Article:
Ford government passes legislation to abolish OCOT, set 1:1 apprentice to journeyperson ratios

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liuna rally
Premier Doug Ford at the Queens Park LiUNA rally (photo provided by LiUNA 183)

Ontario’s Conservative provincial government has passed legislation to reset apprentice-to-journeymen ratios, place a moratorium on compulsory trades and, most significantly, set the stage tp dismantle the Ontario College of Trades (OCOT).

Not surprisingly, organizations who have opposed the OCOT are happy with the change, while the Ontario Building Trades are less enthusiastic.

The Ontario Skilled Trades Alliance (OSTA) says he passage of the Ford government’s “Making Ontario Open for Business Act” on Nov. 21 is a major step forward in narrowing Ontario’s skills gap by allowing more people to get hired and trained for high demand jobs in the skilled trades.

“As the barriers to apprenticeship training come down, the real work is just getting started,” said OSTA chair Patrick McManus. “There’s a lot of catching up to do to attract and train the next generation and do it before thousands of baby boomers retire from the skilled trades industry.”

The new legislation includes a 1:1 journey person-to-apprentice ratio. The OSTA has been a vocal OCOT critic, asserting that excessive regulations have limited hiring and prevented more modern approaches to skills training.

“We’re strong advocates of bold, innovative and flexible apprenticeship training that’s better aligned with the skills that employers require,” McManus said in a statement. “We look forward to working with the Ford government to ensure future generations are equipped with the right skills for our changing economy.”

Earlier, the Provincial Building and Construction Trades Council of Ontario (PBCTCO) representing more than 150,000 skilled tradespeople, said in a statement that the decision to wind down the OCOT is very concerning.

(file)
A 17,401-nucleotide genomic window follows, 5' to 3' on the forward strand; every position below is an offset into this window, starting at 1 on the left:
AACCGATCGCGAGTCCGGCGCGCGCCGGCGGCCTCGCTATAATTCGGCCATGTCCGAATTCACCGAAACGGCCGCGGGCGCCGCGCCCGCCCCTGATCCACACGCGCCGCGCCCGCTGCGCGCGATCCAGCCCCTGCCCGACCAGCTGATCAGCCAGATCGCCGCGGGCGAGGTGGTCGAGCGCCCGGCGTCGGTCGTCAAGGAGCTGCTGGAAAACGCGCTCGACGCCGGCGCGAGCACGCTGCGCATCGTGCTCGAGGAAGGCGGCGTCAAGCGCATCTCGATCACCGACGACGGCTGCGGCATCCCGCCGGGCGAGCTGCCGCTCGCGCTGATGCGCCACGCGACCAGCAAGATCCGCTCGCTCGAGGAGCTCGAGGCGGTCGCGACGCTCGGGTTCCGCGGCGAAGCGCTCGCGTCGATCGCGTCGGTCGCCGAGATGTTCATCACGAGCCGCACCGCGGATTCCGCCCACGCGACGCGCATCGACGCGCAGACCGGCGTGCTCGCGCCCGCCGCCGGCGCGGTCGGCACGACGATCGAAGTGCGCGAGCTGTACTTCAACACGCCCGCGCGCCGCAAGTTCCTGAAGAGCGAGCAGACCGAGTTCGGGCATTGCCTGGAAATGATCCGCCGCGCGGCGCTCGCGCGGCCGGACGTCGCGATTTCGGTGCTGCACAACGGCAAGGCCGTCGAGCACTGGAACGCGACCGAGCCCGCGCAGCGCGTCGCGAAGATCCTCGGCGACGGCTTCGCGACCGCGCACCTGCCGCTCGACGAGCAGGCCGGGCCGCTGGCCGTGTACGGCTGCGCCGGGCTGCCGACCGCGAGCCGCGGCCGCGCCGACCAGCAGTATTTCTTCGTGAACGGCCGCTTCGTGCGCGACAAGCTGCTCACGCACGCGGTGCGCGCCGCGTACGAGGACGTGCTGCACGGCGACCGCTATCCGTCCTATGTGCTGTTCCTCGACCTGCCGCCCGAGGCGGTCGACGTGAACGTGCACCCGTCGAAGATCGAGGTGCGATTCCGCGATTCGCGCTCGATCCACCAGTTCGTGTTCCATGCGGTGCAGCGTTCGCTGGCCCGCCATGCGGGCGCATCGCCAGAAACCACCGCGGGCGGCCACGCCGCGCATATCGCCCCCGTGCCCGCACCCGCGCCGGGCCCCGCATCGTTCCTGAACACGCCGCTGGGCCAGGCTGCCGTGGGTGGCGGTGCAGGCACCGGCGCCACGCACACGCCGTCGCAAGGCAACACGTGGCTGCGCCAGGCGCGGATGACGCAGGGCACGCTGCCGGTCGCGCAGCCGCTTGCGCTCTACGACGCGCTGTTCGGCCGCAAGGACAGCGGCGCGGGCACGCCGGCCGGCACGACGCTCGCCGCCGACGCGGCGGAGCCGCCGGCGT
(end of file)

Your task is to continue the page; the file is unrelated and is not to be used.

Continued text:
“One of the original intents of the College was to professionalize the trades and remove government involvement in the regulation and administration of the trades in much the same way that teachers, lawyers, doctors, nurses and others have in their own regulatory bodies,” said the council’s business manager Patrick Dillon.

Among other things, the current system administered through the OCOT brings labour, contractors and business owners together to review and agree upon ratios for each trade, the Building Trades said. “OCOT’s ratio decisions are based on a number of evidence-based factors that affect each trade. The resulting apprenticeship ratio is specific to that trade and not a one-size-fits-all approach that is dramatically different than the proposal in Bill 47, on this issue.”

“Ontario has the most advanced training system in the country, if not the continent,” council president Jim Hogarth said in the statement. “The ratios dramatically impact the industry’s ability to attract and retain apprentices, resulting in the most productive and safest workforce across all jurisdictions.

“The proposed changes to apprenticeship ratios should be concerning to all Ontarians. Apprenticeships touch on worker and consumer safety and are a cornerstone to quality construction in this province.”

“Each trade is unique and having the appropriate apprenticeship ratio ensures that apprentices get the right training to qualify as journey persons,” Hogarth said. “When industry comes together to determine the appropriate ratio, everyone benefits, including workers, contractors, owner-clients and the public,” he concluded.

“We have seen how former Premier Gordon Campbell’s British Columbia government unilaterally changed apprenticeship ratios and dismantled the trades training system several years ago and BC’s construction industry today has severe shortages in every skilled trade in that province. A whole era of de-skilling the construction trades is the result of BC’s ill-advised changes,” said Dillon.

The government hasn’t said when it will enact the legislative provisions to wind up the OCOT.

“The College will work with the government to support an orderly transition of key functions in the coming months and looks forward to providing input on creating a stronger skilled trades system in Ontario,” The OCOT said in a statement.

In the meantime, the organization says it will continue collecting dues and continue key services including:

  • Issuing or renewing Certificates of Qualification and other credentials;
  • Verifying credentials on worksites for compulsory trades;
  • Undertaking trade equivalency assessments; and
  • Supporting labour mobility through credential verification.

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